South Africa’s Q3 current account deficit was unchanged in Q2 at 6.4%, as opposed to 6.7%;
Greek September unemployment rose to 26.0%, up from 25.3% in August;
The Italian PM, Mr Monti, won a vote of no confidence today on new economic measures. However, Italian politics looks like getting a bit “difficult” lots of rumours around, including that Monti may resign. Berlusconi lambasted Mr Monti in a sppech yesterdsay- he’s trying to get back into a leading role – highly unlikely in my view – his party is disintegrating. However, his party has withdrawn support for Mr Monti – they did not vote in today no confidence vote.The centre-left party headed up by Mr Bersani (a former communist, though has been more pragmatic in recent years) is gaining and if he wins, will replace Mr Monti as PM. Italian markets which were trading higher, are around 1.0% lower, though off their lows;
Former bank employees allege that Deutsche bank hid some US$12bn of losses during the financial crisis, by overvaluing derivative positions. These allegations have been around for some time. Deutsche have denied the allegations;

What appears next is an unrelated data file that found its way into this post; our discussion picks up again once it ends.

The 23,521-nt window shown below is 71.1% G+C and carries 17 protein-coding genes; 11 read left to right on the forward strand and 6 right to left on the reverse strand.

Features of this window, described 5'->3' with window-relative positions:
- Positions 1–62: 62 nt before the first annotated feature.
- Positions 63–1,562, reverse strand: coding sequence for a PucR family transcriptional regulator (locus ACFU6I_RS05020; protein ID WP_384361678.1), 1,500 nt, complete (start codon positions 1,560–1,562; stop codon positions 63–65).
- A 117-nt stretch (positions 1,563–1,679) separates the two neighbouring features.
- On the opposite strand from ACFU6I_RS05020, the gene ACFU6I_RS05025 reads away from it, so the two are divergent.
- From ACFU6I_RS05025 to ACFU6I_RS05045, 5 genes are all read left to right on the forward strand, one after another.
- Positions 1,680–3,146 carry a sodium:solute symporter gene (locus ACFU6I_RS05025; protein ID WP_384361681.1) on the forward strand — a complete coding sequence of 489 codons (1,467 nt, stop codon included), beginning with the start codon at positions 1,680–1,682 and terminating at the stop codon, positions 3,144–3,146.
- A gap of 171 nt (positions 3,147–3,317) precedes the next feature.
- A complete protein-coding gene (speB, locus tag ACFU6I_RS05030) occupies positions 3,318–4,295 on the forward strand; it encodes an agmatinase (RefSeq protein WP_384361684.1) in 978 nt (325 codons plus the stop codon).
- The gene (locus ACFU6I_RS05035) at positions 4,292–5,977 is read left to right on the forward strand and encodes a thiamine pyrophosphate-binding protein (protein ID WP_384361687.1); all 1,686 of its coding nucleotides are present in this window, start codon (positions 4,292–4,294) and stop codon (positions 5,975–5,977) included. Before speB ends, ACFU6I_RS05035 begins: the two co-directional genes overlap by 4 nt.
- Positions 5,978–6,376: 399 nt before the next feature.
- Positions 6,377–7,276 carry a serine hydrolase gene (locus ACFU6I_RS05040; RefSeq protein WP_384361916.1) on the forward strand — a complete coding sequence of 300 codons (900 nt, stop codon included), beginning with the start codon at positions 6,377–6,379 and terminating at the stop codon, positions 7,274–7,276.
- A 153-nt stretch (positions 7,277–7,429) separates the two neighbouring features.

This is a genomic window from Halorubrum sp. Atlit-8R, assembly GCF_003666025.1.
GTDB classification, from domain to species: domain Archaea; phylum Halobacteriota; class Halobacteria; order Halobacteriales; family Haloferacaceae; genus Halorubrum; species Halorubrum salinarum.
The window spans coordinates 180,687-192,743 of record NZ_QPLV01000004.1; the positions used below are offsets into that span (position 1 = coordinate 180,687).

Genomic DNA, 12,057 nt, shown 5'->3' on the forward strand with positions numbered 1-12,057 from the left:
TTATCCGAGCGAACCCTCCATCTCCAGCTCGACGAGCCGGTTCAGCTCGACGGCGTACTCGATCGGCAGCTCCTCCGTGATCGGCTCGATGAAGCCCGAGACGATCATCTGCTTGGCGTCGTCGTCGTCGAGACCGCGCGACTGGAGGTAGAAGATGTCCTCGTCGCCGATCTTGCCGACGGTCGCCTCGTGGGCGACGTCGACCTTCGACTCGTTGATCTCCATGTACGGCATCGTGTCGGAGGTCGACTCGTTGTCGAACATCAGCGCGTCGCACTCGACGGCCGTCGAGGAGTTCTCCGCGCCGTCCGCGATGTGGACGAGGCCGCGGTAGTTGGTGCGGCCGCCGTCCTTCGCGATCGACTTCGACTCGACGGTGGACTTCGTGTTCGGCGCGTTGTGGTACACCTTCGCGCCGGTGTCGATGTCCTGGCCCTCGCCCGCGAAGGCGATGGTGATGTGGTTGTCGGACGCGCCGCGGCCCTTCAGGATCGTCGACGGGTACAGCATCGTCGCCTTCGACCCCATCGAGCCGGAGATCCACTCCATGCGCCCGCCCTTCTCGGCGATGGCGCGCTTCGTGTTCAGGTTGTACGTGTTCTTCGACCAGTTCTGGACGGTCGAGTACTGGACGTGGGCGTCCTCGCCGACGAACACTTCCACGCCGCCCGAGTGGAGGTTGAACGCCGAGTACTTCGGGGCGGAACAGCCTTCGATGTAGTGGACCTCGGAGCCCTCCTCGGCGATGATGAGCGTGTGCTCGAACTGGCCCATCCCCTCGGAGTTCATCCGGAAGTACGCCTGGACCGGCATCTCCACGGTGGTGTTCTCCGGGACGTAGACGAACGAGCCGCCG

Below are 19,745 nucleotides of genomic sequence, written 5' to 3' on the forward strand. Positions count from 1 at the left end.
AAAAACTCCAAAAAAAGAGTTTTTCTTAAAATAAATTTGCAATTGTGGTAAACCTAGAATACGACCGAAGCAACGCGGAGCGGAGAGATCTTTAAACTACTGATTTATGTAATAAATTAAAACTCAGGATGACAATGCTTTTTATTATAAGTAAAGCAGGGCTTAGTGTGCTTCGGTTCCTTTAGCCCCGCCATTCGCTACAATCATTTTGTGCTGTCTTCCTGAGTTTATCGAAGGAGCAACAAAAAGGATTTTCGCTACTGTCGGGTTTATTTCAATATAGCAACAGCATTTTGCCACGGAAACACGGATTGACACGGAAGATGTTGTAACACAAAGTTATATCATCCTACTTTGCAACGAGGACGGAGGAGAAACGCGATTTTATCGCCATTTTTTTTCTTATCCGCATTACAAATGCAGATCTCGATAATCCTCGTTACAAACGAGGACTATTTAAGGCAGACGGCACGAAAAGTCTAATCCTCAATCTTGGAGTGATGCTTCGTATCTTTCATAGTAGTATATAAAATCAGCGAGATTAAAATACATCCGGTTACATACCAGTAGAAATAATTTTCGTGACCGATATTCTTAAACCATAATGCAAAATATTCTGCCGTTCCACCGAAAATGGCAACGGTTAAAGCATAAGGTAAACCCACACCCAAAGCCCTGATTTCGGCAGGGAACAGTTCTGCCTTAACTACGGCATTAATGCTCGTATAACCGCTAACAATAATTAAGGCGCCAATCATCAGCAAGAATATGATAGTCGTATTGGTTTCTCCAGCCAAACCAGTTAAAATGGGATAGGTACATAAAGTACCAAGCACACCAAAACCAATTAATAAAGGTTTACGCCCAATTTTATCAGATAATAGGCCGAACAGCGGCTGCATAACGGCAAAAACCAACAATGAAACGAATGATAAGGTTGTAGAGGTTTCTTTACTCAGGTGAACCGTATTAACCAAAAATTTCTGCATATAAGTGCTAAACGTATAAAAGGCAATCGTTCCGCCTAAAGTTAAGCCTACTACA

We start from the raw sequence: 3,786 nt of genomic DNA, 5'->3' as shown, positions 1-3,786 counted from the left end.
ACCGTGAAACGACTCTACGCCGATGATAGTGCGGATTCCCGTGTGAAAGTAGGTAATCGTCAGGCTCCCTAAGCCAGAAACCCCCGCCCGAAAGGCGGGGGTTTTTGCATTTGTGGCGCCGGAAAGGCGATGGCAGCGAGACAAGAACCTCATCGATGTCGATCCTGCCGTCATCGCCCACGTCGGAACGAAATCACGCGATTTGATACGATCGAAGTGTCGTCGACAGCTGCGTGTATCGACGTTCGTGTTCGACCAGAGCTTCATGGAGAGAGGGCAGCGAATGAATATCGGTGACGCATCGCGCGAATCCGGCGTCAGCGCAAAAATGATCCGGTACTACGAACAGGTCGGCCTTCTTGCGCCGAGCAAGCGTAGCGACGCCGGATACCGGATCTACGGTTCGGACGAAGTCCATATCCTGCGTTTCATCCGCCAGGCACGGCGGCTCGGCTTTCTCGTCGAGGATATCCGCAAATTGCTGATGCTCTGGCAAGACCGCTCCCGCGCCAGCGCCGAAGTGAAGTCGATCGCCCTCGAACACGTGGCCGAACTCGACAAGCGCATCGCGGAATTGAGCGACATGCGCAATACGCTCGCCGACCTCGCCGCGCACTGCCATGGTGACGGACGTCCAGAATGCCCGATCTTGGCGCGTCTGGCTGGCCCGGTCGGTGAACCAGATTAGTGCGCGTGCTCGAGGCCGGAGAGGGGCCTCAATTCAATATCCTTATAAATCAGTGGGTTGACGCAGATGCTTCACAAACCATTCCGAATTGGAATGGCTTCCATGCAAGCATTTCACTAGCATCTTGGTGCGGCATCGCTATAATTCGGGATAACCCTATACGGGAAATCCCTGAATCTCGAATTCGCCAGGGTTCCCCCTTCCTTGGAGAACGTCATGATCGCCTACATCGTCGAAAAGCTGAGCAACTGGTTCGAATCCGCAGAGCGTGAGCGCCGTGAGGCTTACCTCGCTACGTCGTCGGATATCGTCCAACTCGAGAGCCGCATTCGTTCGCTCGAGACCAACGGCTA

Mrs Merkel was reappointed almost unanimously (98%) as the party lea\der of the CDU, her best result in 7 years. Her approval rating is around the 70% level and 58% as compared with her main opponent Mr Steinbruck (head of the SPD), who rating is around 38%. The CDU polls some 39%, with the opposition SPD at 30%. Her partner, the FDP, has less than 5% support, which suggests that she will have to find a new partner. It is rumoured that she will seek an alliance with the Green party in spite of obvious policy differences – would be a blow for the SPD, though. Mrs Merkel has proved to be a consummate politician;
German seasonally adjusted factory orders rose by +3.9% M/M, much higher than the +1.0% expected and the upwardly revised -2.4% for September. Foreign orders, in particular, rose materially – they were up by +6.7%;
The Q3 French ILO jobless rate rose to 10.3%, up from 10.2% in Q2, though below the 10.5% expected. I continue to believe that France remains the key problem country in the EZ. How long before markets begin to focus on the country is the issue, in my humble view;